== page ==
Peer pressure is the point at 'Thank You for Coming'

Presented as part of the IN > TIME festival, a two month collaboration between the City of Chicago and the School of the Art Institute of Chicago, Faye Driscoll’s "Thank You for Coming: Attendance," on tour from New York last weekend at the Museum of Contemporary Art, falls right in line with the spirit of experimentation that we’ve come to expect from series curator Mark Jeffery.

The lines continue to blur between performance art and dance, and yet there is something quite formalist about "Thank You for Coming," and its rigorous attention to detail. Granted, the performers must be prepared to throw all those details out the window, because the fate of each performance lies largely in the hands of the audience – and I think that is exactly how Driscoll wants it. The piece seems to be built on a singular goal of making us (the audience) uncomfortable.

Goal accomplished.

In a recent trip to the Field Museum, I took a tour that described the use of props and masks in Native American ceremonies, and couldn’t help but compare my experience at "Thank You for Coming" to a modern version of the Hamat’sa, a traditional coming-of-age dance featuring wild special effects simulating cannibalism. The replication of this bizarre, overwhelming, frightening ceremony was so convincingly unsettling during a run at the 1895 Atlanta World’s Fair that police were called to arrest the performers.

This is not to suggest that "Thank You for Coming" includes images of cannibalism exactly, but its many provoking moments in the opening tableau – feet planted on each others’ faces with wriggling toes, obscene angles given the dancers’ tiny shorts and our below stage vantage point, an awkward degree of eye contact and a mini stage so abrasive that dancers were bruised or bleeding 10 minutes in – it all gives the impression that something is amiss, with bizarrely ritualistic movements that feel intentionally wrong to the witness.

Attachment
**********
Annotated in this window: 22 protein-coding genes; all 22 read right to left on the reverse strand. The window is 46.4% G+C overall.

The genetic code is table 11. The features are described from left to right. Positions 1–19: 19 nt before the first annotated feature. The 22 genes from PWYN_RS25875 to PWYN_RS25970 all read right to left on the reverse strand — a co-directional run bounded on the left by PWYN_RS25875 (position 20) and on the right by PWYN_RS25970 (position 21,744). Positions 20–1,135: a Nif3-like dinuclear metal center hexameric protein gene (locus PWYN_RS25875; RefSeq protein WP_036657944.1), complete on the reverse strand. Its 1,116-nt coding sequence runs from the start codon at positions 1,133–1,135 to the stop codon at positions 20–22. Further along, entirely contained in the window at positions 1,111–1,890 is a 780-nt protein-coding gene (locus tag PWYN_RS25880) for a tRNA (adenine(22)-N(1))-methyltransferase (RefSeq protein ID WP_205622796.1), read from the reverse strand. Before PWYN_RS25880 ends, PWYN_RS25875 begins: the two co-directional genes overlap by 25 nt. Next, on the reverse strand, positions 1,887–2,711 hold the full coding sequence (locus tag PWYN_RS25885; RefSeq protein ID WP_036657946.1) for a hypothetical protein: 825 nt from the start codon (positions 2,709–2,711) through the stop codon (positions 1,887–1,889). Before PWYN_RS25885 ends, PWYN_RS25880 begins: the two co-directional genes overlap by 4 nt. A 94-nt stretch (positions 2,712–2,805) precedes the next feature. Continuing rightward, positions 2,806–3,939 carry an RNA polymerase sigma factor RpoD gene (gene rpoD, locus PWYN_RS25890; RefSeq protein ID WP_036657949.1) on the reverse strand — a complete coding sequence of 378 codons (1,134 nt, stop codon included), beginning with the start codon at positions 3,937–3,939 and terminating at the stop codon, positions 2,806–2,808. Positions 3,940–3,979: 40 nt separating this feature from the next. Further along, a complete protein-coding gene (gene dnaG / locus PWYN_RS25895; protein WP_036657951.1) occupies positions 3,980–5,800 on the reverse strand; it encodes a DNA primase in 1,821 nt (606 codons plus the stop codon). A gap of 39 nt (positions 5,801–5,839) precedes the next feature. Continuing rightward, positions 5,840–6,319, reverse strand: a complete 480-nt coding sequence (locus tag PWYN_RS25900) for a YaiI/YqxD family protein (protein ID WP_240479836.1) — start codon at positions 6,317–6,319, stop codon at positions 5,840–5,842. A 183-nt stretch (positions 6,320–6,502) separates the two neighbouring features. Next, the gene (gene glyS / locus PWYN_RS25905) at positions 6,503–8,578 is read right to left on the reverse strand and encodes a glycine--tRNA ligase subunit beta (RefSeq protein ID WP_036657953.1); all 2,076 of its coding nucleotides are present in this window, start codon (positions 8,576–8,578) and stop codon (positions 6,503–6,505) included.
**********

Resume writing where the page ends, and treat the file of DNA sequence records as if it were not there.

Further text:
As the evening wears on, the audience becomes increasingly vital to the thing; we are given various props and tasks, and instructed to move about the space to accommodate a flurry of vignettes. The controlled chaos leads up to a glorious maypole of pants once worn by the cast and crew. We are then invited to “skip,” opting into a folk dance of sorts, while those who abstain are left to our anxieties about being the center of attention.

"Thank You for Coming" poses the question: who gets to chose how a piece of art is experienced? In theory, I love the idea of audience participation in performance. It pushes the art form and places mutual responsibility on the creator and witness. Everyone leaves the room feeling as though he’s been part of an experience, rather than a passive viewer of some superfluous act. In execution, however, I found myself tucked into a corner, unable to see much of anything, praying “don’t pick me” and having a generally bad experience. I like having choices about my level of engagement, and while I’m pretty sure participation was optional, I continually felt as though the choices I made were the wrong ones. Maybe these feelings are entirely the point of Faye Driscoll’s dance, but I anxiously await a participatory experience that makes me feel anything other than uncomfortable.